We regularly see contracts where the buyer wishes to change the name of the buyer after the contract has been entered into. Examples of this include the buyer wanting to purchase in the name of a company or trust instead of an individual or the buyer wants to remove or add the name of his/her spouse/partner.
Reasons for this can include a change of heart, subsequent consultation with an accountant or the requirement of a bank. Sometimes a change of buyer is beyond the control of the buyer (e.g. it is a requirement of the bank) but often it is due to the buyer rushing into a contract without thinking through who the buyer should be.
Whatever the reason, buyers need to understand two things. Firstly, it is normally the case that a seller is under no obligation to agree to a change of name and a buyer could be stuck with the original buyer named in the contract. Secondly, if a seller does agree to change of name then it will generally come at a cost. This is because a change of name must be dealt with by way of a Deed of Rescission and new contract in order to avoid double stamp duty being payable. The cost of these additional documents will generally be paid for by the buyer.
Crossing out the name of a buyer or adding the name of a buyer in the original contract should not be done because of the double stamp duty issue mentioned above.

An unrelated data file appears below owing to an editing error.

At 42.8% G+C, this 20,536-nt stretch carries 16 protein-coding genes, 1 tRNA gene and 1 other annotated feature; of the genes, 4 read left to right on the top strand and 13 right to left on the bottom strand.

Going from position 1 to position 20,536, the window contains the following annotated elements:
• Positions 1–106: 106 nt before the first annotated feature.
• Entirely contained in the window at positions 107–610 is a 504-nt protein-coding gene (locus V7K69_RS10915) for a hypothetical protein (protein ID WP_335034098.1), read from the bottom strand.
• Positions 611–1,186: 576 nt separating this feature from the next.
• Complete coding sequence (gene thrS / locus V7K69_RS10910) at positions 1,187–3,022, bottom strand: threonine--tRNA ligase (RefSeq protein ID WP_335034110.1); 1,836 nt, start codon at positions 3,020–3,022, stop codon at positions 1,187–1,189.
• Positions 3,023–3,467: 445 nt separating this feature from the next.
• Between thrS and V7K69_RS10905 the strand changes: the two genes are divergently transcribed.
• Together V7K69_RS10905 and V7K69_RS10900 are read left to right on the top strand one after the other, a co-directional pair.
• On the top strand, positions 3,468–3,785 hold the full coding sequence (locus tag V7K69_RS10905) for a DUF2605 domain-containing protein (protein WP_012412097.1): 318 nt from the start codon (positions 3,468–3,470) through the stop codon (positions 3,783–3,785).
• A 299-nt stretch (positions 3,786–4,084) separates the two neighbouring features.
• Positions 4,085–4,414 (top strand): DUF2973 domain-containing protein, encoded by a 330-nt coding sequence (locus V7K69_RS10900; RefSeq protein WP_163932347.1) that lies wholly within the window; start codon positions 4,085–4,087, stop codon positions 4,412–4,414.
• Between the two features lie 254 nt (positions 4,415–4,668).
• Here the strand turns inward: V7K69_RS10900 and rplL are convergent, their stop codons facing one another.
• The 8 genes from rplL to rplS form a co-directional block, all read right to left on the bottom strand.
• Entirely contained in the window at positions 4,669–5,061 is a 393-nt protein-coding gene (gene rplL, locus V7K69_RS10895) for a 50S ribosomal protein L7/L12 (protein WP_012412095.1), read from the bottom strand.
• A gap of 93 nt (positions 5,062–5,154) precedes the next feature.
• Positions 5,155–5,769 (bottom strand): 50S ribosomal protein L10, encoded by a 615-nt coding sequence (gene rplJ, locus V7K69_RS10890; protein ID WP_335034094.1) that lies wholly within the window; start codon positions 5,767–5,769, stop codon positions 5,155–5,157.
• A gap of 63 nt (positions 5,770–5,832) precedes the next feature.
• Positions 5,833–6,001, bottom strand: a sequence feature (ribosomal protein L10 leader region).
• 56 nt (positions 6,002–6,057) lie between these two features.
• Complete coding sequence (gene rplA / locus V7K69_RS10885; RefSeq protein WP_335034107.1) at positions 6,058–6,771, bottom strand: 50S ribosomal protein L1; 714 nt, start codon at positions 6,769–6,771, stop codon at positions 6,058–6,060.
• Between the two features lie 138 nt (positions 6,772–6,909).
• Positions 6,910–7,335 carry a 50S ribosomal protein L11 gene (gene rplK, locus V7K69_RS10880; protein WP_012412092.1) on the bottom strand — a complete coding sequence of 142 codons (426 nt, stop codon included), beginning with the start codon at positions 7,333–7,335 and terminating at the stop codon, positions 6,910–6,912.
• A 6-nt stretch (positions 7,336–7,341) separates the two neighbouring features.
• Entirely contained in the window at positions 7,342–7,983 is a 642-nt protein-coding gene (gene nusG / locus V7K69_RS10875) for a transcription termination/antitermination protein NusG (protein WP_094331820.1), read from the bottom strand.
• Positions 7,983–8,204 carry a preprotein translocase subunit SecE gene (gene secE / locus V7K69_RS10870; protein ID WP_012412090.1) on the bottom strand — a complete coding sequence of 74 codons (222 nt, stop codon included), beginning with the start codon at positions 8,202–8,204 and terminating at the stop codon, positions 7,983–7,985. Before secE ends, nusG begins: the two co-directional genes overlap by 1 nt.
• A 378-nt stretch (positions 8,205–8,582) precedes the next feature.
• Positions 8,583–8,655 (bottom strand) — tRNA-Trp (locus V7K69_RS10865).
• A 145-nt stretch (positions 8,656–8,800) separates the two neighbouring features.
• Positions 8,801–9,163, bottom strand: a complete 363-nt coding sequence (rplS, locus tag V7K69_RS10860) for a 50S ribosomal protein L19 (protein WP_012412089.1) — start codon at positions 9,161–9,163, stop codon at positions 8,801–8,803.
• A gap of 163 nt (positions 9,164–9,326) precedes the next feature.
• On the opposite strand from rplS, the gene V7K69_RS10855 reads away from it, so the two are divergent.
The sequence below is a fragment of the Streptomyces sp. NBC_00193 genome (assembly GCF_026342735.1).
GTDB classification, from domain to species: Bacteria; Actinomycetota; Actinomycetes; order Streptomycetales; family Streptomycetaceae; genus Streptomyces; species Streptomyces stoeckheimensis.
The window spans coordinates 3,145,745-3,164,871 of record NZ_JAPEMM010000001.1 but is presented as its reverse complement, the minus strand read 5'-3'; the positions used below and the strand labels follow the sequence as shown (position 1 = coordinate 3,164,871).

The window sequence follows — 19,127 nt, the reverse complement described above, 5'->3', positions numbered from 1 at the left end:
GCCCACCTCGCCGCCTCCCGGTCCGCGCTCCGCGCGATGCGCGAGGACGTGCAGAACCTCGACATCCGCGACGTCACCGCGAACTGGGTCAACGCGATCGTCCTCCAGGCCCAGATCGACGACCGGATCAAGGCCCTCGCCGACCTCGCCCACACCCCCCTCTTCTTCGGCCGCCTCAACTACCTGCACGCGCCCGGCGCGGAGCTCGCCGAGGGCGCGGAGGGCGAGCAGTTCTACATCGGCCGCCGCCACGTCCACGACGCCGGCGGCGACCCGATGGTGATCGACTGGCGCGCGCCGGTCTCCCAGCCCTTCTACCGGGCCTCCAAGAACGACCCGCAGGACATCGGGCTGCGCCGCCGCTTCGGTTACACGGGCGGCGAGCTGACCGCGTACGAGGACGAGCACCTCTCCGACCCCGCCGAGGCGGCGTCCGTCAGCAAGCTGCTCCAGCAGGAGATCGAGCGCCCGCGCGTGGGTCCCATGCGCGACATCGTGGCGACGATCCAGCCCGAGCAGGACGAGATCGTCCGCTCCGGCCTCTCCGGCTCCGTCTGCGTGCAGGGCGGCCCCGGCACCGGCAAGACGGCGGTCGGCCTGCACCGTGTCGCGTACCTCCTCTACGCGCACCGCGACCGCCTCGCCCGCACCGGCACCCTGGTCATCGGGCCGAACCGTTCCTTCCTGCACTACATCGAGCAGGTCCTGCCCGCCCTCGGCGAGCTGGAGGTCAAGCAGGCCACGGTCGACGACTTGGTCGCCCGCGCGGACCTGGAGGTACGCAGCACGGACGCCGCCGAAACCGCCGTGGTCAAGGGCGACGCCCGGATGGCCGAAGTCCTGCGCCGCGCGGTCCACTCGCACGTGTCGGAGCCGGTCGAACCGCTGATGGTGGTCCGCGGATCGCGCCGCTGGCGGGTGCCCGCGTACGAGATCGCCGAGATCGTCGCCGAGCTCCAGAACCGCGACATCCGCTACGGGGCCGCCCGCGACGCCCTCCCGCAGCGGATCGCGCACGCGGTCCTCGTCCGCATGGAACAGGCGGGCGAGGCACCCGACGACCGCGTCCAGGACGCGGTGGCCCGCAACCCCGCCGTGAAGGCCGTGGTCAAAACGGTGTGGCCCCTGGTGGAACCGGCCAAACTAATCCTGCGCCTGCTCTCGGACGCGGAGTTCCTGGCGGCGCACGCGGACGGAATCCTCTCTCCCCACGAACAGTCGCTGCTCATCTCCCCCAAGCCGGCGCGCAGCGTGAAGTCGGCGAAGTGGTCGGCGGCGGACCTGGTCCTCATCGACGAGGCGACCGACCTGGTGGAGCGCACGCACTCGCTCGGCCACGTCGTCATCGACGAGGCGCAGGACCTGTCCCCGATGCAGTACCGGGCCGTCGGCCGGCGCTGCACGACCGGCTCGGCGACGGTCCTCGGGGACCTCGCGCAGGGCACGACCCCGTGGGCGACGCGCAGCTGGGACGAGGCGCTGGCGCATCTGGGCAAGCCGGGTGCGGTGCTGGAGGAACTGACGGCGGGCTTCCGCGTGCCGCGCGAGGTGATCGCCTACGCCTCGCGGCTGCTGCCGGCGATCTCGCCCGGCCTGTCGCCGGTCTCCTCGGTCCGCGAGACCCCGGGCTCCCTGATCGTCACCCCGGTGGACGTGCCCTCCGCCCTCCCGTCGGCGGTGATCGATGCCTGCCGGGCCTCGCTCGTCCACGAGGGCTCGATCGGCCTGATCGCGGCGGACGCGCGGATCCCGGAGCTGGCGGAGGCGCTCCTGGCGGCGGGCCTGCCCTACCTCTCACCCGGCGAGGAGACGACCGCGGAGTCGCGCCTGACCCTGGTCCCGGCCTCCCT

On the topic of names in a contract, we have mentioned in a previous article that we often see the name of a trust stipulated as the buyer e.g. The Smith Family Trust. The trust itself is not a legal entity. Therefore, the name of the trustee (be it a corporate trustee or an individual trustee) needs to be stipulated e.g. ABC Pty Ltd as trustee for The Smith Family Trust or John Smith as trustee for The Smith Family Trust.
As a result, buyers need to think carefully about who they want the buyer to be and to ensure that the correct and full name of the buyer is inserted in the contract.
This update is for your information and interest only. It is not intended to be comprehensive, and it does not constitute and must not be relied on as legal advice. You must seek specific advice tailored to your circumstances.